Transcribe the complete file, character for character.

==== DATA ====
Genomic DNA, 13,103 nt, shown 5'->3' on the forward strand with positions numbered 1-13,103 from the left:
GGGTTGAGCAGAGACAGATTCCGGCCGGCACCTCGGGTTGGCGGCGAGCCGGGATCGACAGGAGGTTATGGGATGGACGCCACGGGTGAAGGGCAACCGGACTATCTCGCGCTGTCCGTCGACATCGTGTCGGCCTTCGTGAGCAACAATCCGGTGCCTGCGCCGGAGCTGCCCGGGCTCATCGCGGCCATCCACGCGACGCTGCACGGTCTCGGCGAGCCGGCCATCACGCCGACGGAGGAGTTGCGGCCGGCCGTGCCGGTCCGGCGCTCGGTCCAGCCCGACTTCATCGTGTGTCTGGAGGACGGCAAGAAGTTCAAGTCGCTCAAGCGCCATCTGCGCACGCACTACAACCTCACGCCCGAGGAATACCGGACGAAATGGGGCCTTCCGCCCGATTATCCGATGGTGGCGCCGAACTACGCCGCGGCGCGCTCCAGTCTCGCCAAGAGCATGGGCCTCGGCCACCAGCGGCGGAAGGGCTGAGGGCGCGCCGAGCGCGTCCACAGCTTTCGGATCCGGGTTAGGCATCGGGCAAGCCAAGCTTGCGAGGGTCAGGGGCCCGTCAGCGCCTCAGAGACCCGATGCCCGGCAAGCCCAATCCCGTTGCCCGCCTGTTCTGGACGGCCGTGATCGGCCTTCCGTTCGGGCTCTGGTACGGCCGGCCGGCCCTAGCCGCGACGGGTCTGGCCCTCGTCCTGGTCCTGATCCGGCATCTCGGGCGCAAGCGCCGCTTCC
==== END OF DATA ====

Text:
Genomic DNA, 13,103 nt, shown 5'->3' on the forward strand with positions numbered 1-13,103 from the left:
GGGTTGAGCAGAGACAGATTCCGGCCGGCACCTCGGGTTGGCGGCGAGCCGGGATCGACAGGAGGTTATGGGATGGACGCCACGGGTGAAGGGCAACCGGACTATCTCGCGCTGTCCGTCGACATCGTGTCGGCCTTCGTGAGCAACAATCCGGTGCCTGCGCCGGAGCTGCCCGGGCTCATCGCGGCCATCCACGCGACGCTGCACGGTCTCGGCGAGCCGGCCATCACGCCGACGGAGGAGTTGCGGCCGGCCGTGCCGGTCCGGCGCTCGGTCCAGCCCGACTTCATCGTGTGTCTGGAGGACGGCAAGAAGTTCAAGTCGCTCAAGCGCCATCTGCGCACGCACTACAACCTCACGCCCGAGGAATACCGGACGAAATGGGGCCTTCCGCCCGATTATCCGATGGTGGCGCCGAACTACGCCGCGGCGCGCTCCAGTCTCGCCAAGAGCATGGGCCTCGGCCACCAGCGGCGGAAGGGCTGAGGGCGCGCCGAGCGCGTCCACAGCTTTCGGATCCGGGTTAGGCATCGGGCAAGCCAAGCTTGCGAGGGTCAGGGGCCCGTCAGCGCCTCAGAGACCCGATGCCCGGCAAGCCCAATCCCGTTGCCCGCCTGTTCTGGACGGCCGTGATCGGCCTTCCGTTCGGGCTCTGGTACGGCCGGCCGGCCCTAGCCGCGACGGGTCTGGCCCTCGTCCTGGTCCTGATCCGGCATCTCGGGCGCAAGCGCCGCTTCC